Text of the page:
American Native Arts and Antiques

Exceptional Current and Vintage Native American Arts

Shopping cart

0 Items $0.00

News

The image of the Wabanaki Pipe Smoking Rabbit appears scraped/etched on many birch bark items of the past 3 centuries made by Wabanaki peoples. In more current work it appears in paintings, wood carving and work of porcupine quill. I had seen the image often and found it intriguing, Over the years I posed questions about Pipe Smoking Rabbit to three artists who use this image in their work; Gina Brooks, Maliseet, David Moses Bridges, Passamaquoddy (d 2017) and Paul St John, Mohawk. Paul’s mother is Maliseet, Passamaquoddy and MicMac.

The Moose (Mus/Moz/Tia’m/Maiiz) - Maliseet, Abenaki, MicMac, Penobscot. “Moose to us (The Wabanaki) are what buffalo were to the Plains tribes. Moose hides provided temporary shelter, temporary canoes, winter blankets, much of our clothing, and containers. Moose bones were used for dice for the game of Waltes, sewing needles, awls, spear points, pipe bowls, fishing hooks and more. Moose hair was used like sewing thread for embroidery on the clothing of hides and on birch bark items. Moose tendons and skin (rawhide) were used for bow strings, andt he webbing and lashing on snowshoes.

"Emergence: Root Clubs of the Penobscot", a recent and current exhibit at the Abbe Museum in Bar Harbor Maine has brought a new focus on root clubs; truly a unique form of Maine Indian art/artifact. There don't seem to be examples of these in any other area. Made from the root ball and trunk of a small birch tree, the root club has been documented to have been made pre-European contact. After digging up a small tree with most roots intact, carvers trim and sometimes completely remove the bark of the sapling.

Birch bark is used by Native Americans/First Nations from Alaska throughout Canada to Maine, the Great Lakes regions and most places where birch trees grow. In an earlier news item. “Birch Bark: Most versatile, valuable material of the Wabanakis” many pre-European contact uses were detailed. In that article current Wabanaki birch bark artists were mentioned. In this news item the focus will be on birch bark as an artist’s medium, less functional more salable. There are many ways birch bark has sustained the more Northern Native American peoples through trade and sales.

A cradleboard is a traditional kind of Native American baby carrier used by many Native American tribes across North America. Fewer tribes traditionally made cradles; most of these were made from indigenous woven fibers. Some tribes, such as the Wabanaki of the Northeast began making the European cradle form after European contact. The basket makers of the Wabanaki adapted these European cradle form using brown ash their traditional basketry material or making a cradle of birch bark and decorating it with colorful porcupine quills.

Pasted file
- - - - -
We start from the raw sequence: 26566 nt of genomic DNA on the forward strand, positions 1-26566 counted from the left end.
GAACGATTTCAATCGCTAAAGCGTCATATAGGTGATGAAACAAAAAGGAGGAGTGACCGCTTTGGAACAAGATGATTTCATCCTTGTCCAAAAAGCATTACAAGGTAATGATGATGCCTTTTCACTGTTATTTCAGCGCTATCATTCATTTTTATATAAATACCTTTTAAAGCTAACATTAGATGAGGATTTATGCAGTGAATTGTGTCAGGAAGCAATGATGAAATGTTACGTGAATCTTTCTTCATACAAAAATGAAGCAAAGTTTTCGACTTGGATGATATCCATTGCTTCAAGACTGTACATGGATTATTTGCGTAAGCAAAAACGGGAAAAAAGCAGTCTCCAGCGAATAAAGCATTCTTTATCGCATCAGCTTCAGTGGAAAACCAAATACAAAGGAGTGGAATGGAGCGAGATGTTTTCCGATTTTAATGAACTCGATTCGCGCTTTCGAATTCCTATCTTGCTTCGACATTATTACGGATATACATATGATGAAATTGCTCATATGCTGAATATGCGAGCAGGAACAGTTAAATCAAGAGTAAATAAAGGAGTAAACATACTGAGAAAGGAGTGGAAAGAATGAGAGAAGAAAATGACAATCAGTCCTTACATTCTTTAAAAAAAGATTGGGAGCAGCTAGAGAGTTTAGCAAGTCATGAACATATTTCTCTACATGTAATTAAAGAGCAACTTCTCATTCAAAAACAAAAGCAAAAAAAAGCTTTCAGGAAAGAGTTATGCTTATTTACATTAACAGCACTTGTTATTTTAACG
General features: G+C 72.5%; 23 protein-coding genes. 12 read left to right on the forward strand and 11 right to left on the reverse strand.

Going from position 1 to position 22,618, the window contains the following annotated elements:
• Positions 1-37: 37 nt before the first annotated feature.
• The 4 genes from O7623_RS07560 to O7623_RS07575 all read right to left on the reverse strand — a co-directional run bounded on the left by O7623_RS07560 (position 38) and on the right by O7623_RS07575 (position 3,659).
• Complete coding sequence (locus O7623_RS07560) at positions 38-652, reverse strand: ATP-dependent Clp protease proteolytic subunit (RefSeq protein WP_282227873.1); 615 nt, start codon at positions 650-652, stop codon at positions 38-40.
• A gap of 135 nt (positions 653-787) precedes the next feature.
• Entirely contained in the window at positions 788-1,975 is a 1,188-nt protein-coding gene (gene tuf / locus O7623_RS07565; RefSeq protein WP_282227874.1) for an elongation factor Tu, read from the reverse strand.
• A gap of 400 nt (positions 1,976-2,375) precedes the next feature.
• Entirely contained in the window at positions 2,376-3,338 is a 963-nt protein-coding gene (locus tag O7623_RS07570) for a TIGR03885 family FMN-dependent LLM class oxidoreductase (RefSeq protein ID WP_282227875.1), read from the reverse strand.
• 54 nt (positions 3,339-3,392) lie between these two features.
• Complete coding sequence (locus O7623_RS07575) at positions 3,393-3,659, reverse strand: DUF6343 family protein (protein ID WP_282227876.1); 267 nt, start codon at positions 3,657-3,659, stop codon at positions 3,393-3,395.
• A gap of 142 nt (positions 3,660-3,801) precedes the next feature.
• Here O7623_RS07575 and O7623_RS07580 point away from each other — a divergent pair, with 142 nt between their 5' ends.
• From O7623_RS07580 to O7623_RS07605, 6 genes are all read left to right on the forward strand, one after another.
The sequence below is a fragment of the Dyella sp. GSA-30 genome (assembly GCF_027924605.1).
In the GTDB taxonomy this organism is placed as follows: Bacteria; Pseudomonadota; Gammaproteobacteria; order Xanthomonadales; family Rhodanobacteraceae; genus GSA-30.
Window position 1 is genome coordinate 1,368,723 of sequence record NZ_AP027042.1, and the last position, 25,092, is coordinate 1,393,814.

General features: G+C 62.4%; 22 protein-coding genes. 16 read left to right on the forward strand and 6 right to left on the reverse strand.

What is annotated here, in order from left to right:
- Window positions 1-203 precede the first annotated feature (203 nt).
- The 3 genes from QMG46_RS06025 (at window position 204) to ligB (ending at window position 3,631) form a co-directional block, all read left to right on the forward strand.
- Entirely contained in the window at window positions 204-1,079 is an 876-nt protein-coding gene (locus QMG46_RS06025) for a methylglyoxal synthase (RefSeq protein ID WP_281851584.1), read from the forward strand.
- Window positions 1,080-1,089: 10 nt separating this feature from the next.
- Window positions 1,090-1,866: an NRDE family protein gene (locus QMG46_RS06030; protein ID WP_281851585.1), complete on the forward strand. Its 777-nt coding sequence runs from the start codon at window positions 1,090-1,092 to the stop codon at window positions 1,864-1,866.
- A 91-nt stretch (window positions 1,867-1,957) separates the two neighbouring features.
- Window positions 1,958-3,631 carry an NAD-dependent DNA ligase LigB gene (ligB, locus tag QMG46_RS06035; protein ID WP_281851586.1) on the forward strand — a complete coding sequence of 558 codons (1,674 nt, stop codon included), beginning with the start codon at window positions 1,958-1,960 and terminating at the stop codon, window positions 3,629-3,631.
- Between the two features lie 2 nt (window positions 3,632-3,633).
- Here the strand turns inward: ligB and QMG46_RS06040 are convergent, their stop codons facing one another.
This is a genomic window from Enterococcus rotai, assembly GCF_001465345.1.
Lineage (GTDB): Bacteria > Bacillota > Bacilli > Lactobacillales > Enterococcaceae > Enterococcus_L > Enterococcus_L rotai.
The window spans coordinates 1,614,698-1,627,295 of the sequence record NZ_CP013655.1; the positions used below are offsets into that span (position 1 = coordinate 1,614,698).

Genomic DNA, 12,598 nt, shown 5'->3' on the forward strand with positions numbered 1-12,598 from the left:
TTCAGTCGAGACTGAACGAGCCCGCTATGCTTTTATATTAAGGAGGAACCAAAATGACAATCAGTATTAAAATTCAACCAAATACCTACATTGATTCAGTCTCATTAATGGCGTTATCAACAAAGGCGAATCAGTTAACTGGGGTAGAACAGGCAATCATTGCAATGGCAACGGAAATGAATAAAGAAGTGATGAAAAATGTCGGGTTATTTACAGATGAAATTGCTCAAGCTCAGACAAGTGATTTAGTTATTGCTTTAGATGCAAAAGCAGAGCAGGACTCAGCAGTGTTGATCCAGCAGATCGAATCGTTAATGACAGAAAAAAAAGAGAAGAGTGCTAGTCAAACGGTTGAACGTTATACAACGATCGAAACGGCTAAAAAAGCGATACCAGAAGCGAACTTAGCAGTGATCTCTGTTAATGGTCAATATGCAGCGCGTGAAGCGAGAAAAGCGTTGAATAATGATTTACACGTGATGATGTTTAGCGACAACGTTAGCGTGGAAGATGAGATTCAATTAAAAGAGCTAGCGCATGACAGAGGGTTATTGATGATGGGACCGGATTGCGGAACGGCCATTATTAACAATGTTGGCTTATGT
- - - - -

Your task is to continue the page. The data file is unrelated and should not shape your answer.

Moose hair embroidery, usually done on birch bark but occasionally on woolen or velvet cloth. Moose hair embroidery as we now know it began around 1700 and was an art practiced by Native American tribes in Maine, Vermont, upper New York state, Quebec, New Brunswick and Nova Scotia. Native American girls learned embroidery work in Quebec convent schools run by French Ursuline nuns. French embroidery using silk thread, woven cloth, European needles and scissors was taught in these convent schools.

Drums, flutes and rattles are the three most common instruments used by Native American tribes. The most important of these was and still is the drum. Go to any powwow or Indian event and there will be drumming. Different tribes have different traditions about the drum and how to play it, but the basic construction is very similar in most tribes: a wooden frame or a carved and hollowed-out log, with finely tanned buckskin or elkskin stretched taut across the opening by a sinew thong.

The crooked knife was an essential tool to the Northeast Native Americans. The earliest crooked knives were made from a beaver incisor left imbedded in a portion of the mandible or a beaver or porcupine incisor hafted onto a handle. After European contact, the Northeast Native Americans had access to a variety of metal blades that could be modified to make their crooked knives. The Hudson Bay Company, and other companies that traded with the Indians stocked blades for crooked knives.

Native American tribes have long used beads to decorate their material goods. Prior to European contact beads were made of local materials, shell, wood, clay, pottery, stone or bone, with more unusual materials in areas - such as copper beads made around the Great Lakes. The arrival of Europeans introduced glass beads manufactured in Europe and Asia which have now been used by Native American bead workers for almost five centuries. Along with beads, Europeans brought metal needles, thread, ribbons and cloth which gradually replaced hides, and furs.

Hearts and/or flowers grace items that are beaded or chip carved and are etched on birch bark containers by Wabanaki artists and tribes directly west of the Wabanaki lands. Floral designs are many centuries old and hearts are on items dating to the late 1700's. I don't know if there is research detailing the earliest known heart or flower, but some of the photographs here show examples of older heart/flower items as well as some current. Silver items made by English and French silversmith's in the late 1600's - early 1800's sometimes used hearts to decorate the silver trade items.

Pages